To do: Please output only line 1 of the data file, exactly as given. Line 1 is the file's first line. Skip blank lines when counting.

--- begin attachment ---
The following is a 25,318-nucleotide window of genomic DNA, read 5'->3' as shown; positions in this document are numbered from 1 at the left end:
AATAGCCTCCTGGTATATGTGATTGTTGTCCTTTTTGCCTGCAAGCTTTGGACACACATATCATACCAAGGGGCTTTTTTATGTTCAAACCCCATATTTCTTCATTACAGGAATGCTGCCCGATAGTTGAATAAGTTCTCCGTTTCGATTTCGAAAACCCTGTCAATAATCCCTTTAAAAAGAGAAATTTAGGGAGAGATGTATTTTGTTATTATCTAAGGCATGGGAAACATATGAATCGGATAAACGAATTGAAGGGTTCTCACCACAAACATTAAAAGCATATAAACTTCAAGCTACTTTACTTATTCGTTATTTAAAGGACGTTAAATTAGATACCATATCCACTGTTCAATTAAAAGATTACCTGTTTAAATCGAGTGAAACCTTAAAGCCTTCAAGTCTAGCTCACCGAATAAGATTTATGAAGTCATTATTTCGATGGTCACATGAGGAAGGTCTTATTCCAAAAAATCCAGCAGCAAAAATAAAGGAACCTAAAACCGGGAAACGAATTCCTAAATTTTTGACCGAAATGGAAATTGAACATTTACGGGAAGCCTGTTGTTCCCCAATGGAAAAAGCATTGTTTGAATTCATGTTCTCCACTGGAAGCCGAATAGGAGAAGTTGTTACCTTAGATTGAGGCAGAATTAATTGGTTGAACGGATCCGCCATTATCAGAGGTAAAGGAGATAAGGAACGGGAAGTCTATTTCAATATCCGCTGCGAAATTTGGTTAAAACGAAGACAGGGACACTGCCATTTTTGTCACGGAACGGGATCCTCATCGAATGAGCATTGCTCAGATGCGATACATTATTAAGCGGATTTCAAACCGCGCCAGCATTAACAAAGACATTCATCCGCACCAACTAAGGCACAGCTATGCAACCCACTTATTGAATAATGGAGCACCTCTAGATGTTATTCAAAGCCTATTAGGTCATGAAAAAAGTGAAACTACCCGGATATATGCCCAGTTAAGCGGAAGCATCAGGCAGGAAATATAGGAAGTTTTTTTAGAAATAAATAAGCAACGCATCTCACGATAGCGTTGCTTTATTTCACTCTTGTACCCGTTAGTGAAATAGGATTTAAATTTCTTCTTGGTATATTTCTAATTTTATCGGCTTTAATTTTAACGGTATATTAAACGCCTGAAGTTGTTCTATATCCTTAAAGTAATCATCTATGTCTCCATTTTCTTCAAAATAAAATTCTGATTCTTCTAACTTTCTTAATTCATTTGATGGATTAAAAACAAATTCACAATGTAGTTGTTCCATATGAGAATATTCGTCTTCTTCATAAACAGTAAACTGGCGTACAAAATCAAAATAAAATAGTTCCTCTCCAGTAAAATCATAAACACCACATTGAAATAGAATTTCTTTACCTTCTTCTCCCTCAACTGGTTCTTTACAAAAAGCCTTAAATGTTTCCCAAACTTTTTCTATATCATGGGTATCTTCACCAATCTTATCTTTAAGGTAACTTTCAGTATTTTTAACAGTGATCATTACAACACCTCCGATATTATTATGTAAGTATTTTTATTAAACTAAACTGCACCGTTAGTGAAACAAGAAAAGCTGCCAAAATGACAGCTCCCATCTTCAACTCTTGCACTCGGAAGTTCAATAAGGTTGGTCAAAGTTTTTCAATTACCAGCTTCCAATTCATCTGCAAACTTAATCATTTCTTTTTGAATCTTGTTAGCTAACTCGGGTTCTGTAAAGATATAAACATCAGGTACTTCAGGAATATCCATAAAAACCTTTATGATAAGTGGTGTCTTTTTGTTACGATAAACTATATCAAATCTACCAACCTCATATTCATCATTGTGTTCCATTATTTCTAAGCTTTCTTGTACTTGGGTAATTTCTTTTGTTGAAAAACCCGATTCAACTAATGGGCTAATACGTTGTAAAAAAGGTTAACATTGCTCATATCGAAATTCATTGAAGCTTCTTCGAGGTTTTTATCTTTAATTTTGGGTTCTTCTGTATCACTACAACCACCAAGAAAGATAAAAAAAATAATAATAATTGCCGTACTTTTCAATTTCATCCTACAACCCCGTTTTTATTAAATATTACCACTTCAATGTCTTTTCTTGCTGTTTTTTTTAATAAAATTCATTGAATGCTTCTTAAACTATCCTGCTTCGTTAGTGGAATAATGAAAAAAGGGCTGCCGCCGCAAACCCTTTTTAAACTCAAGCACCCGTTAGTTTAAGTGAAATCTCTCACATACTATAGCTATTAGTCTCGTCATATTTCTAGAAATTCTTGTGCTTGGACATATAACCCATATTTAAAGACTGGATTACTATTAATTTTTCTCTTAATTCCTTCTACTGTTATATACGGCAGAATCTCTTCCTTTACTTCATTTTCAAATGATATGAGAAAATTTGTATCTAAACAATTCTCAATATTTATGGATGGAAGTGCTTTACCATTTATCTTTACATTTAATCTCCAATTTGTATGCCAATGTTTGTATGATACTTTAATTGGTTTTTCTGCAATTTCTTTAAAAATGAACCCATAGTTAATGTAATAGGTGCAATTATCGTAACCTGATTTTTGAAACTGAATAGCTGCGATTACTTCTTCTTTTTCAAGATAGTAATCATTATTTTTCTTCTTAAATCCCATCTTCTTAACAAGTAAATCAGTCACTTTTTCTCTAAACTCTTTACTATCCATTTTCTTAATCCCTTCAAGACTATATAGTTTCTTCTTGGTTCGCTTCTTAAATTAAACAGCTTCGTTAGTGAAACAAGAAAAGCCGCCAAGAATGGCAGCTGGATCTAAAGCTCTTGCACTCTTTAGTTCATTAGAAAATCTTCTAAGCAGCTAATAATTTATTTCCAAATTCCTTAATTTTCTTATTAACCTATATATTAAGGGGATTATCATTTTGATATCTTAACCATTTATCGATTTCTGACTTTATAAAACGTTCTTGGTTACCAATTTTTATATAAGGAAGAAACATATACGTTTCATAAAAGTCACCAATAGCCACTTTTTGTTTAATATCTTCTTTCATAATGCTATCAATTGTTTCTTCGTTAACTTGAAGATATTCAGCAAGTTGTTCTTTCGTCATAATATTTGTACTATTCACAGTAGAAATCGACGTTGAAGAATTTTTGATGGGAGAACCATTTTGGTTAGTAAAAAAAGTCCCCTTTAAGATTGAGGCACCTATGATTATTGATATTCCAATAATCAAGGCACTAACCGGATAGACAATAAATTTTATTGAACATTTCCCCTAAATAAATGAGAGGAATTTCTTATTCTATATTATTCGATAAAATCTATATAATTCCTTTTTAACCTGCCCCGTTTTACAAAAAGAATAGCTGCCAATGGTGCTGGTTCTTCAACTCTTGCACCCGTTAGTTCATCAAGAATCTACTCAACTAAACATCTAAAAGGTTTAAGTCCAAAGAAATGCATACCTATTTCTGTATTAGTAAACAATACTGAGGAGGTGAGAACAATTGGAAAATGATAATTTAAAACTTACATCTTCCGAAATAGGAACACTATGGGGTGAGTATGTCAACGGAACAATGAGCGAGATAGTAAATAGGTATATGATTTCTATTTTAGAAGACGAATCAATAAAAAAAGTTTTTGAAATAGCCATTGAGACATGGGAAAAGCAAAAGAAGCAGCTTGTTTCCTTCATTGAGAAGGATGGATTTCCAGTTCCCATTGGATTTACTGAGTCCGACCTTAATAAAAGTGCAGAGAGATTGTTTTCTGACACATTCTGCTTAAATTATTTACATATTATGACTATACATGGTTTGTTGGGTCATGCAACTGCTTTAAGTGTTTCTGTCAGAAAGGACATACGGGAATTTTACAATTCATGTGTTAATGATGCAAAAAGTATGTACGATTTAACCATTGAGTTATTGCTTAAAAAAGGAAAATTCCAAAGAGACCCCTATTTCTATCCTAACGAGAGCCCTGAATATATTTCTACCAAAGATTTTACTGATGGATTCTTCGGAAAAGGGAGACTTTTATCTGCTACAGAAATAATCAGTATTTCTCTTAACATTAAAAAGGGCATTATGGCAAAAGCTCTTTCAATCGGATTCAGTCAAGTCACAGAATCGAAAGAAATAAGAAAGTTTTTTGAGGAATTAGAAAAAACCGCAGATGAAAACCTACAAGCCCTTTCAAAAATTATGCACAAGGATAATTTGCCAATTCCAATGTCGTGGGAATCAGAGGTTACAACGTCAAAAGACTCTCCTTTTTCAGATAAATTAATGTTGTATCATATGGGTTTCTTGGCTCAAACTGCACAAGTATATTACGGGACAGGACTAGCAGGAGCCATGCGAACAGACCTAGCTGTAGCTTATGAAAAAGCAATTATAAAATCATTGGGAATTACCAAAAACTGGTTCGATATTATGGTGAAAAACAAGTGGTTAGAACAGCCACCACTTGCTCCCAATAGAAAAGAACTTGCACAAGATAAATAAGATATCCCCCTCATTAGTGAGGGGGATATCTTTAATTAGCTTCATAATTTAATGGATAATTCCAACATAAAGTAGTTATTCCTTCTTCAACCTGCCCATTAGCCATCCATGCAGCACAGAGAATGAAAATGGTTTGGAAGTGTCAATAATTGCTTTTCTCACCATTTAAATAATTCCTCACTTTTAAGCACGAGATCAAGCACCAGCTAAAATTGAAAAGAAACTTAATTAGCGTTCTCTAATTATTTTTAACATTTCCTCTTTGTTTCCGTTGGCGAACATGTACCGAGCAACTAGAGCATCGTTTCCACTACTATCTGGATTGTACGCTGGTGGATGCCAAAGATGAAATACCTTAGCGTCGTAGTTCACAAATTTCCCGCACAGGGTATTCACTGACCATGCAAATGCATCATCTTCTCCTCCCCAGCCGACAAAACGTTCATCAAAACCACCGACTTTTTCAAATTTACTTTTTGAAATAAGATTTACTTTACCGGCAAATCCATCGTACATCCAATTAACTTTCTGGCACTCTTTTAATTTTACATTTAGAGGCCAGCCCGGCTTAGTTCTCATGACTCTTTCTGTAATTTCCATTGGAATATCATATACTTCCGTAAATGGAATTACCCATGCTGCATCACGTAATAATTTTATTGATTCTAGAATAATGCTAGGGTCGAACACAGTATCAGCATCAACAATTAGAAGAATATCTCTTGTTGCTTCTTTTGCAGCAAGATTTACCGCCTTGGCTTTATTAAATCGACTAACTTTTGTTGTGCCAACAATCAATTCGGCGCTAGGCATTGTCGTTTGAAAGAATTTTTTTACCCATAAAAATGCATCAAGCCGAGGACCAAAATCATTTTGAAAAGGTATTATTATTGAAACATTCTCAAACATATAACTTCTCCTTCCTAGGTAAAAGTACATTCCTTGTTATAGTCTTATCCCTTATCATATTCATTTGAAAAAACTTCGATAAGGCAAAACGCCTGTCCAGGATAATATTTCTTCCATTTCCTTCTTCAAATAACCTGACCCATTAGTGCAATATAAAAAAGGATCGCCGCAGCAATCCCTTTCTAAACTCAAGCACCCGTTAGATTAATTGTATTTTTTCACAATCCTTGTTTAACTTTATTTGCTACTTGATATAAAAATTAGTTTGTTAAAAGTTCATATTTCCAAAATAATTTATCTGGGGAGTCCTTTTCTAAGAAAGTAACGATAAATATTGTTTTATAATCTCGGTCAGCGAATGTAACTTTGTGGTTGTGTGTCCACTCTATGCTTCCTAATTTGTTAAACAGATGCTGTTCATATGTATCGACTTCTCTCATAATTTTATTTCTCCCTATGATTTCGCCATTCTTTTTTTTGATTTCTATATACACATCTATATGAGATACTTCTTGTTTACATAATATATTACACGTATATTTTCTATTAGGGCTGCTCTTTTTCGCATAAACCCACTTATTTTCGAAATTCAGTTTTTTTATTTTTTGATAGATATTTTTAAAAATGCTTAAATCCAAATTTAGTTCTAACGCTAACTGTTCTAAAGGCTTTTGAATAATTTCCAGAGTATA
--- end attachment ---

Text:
The following is a 25,318-nucleotide window of genomic DNA, read 5'->3' as shown; positions in this document are numbered from 1 at the left end: